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Wednesday
Nov222017

10 years of reading e-books

Amazon's Kindle turns 10, The Guardian

I was a late adopter to ebook reading. My quick research shows I did not order my first Kindle until June 2008 (for a price tag of nearly $400!) a full seven months after the intital release.

I had been, however, excited about digital readers and reading long before:

and I have continued to think about digital resources' impact on schools, libraries, and readers ever since...

I read almost no print books at all. I read ebooks (and magazines) not just on my Kindle (third one?), but on my iPad, Chromebook, phone, and desktop computer. My home library has shrunk to a few sentimental volumes while my Amazon library is now at 443 volumes and I increasingly check out ebooks from the public library.

To my mind, the shift from analog to digital reading sources is a no-brainer so I am always befuddled by the degree of push-back I receive when suggesting school libraries replace (selected) parts of their collections with ebooks. Shouldn't librarians (and educators in general) be progressive and innovative and future-thinking?

Part of the reactionary stance is justified by citing sources that show students do not like or learn from ebooks as well as print books.

...students experience with e-books include eye strain, distractions, a lack of overview, inadequate navigation features and insufficient annotation and highlighting functionality. They also find it unnecessarily complicated to download DRM-protected e-books. Why doesn't everyone love reading e-books? Caroline Myrberg, UKSG Insights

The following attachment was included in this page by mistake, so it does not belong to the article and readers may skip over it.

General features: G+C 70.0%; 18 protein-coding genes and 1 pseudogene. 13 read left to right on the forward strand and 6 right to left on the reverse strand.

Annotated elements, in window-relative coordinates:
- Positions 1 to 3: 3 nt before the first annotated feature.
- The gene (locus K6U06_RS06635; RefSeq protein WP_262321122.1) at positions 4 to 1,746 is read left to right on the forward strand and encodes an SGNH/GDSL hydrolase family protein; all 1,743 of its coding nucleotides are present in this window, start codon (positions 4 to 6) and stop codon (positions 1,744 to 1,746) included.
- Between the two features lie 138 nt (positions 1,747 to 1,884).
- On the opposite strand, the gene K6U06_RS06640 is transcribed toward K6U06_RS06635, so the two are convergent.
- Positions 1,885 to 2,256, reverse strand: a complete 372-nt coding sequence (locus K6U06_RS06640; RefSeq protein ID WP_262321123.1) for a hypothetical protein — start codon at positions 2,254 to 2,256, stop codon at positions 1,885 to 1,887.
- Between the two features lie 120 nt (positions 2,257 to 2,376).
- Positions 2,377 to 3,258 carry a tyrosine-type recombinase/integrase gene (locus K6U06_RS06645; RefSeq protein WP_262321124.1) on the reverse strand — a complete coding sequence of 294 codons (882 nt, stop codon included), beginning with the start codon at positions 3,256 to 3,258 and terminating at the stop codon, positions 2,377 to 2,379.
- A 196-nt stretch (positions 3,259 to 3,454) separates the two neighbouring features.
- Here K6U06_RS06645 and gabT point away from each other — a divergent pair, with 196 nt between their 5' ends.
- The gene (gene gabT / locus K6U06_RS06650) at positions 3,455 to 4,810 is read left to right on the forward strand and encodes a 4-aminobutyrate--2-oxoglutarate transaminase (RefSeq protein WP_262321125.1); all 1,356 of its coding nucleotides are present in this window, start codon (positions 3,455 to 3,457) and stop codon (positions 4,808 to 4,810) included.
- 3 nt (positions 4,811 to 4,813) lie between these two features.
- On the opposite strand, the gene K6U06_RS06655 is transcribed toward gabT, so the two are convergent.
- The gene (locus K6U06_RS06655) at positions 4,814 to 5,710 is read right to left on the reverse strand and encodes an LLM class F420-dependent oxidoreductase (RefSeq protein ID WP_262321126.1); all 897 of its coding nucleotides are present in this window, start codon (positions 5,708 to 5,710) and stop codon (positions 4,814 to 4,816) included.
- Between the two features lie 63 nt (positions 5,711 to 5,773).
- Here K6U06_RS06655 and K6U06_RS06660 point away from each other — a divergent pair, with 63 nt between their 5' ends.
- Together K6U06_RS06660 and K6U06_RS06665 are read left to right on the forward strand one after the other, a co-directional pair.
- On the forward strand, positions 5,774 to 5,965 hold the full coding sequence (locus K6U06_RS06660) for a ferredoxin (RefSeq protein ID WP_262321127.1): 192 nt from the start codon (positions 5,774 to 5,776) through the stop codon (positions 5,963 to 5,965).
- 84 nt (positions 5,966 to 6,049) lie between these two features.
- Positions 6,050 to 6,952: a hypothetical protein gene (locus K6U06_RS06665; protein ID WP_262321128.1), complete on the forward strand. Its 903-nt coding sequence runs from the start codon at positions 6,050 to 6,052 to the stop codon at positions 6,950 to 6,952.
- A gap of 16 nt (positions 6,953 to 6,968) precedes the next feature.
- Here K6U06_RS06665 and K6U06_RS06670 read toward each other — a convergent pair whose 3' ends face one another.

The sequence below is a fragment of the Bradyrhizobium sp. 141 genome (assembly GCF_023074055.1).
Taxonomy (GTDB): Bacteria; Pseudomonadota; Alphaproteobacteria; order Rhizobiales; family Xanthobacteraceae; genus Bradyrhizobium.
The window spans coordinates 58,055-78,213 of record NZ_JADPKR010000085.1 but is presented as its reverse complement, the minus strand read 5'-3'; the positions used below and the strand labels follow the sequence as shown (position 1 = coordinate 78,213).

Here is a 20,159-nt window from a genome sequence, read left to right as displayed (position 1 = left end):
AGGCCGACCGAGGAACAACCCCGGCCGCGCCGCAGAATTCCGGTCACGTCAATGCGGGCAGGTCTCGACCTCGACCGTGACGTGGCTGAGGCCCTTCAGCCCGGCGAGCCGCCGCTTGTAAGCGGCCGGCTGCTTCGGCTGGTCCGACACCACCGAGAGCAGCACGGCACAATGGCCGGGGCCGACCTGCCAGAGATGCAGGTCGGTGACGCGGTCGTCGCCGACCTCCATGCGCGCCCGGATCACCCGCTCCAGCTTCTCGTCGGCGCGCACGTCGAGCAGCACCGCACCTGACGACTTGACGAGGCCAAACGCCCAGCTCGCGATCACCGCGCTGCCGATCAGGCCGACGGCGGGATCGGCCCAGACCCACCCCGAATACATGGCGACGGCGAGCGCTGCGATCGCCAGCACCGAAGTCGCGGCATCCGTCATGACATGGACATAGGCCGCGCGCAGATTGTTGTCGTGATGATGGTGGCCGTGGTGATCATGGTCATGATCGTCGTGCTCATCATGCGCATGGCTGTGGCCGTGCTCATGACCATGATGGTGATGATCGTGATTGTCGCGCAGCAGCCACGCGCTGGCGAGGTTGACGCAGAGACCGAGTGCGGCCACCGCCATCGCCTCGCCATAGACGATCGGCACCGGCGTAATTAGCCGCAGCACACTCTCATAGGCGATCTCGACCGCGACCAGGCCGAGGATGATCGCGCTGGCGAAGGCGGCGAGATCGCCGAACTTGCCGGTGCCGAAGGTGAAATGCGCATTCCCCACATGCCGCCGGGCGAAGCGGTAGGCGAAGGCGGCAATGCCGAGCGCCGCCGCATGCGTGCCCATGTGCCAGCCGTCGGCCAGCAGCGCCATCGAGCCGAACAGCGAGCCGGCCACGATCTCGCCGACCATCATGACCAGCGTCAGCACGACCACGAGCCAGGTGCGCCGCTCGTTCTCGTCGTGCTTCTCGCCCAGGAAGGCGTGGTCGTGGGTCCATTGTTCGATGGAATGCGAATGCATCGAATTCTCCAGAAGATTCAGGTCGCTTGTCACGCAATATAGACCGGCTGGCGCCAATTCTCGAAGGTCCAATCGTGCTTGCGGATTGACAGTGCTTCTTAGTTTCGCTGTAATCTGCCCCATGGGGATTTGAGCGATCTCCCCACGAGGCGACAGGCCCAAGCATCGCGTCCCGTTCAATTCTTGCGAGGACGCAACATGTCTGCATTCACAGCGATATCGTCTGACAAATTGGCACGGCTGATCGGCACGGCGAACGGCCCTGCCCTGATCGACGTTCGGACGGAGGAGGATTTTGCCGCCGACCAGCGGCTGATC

Really? Eye strain? (Ever read a print book in dim light?) Distractions? (Like a text message ding can't be heard when reading a print book?) Inadequate navigation features? (Search vs TOC and index?) Give me a break.

Educators need to put aside their sentimental attachment to physical books and help all student take full advantage of digital reading and learning opportunities. After all, I've survived without mental atrophy for 10 years of reading electronically.

Well, not much atrophy, I hope.

Book vs Kindle chart source originally from Valleywag.gawker.com now defunct.

Sunday
Nov192017

BFTP: Are report cards really necessary?

We're 5 years down the road after I first posted this. Sigh. Our HS and one of our middle schools no longer print report cards, but the report card is still a basic reporting tool...

After attending a 3-day workshop on standards-based report cards, I have been left with a single over-riding question:

Why do we still have report cards at all?

There are certain kinds of summary documents I have simply stopped looking at. I no longer view my bank statements. I no longer look at my credit card statements. I don't view my investment account statements or retirement fund statements. Why look at summaries when you can track changes in real time online? I don't remember the last time I reconciled a checkbook. (But then again, I only use about 10 checks a year.)

So, as a parent, why do I need an "educational progress" statement when, if so used, I can track my child's progress in real-time using a parent portal to the teacher grade book. If a teacher is tracking not just behavior, assignment completion, and scores on tests but reporting the meeting/mastery of specific standards, I don't need a summary.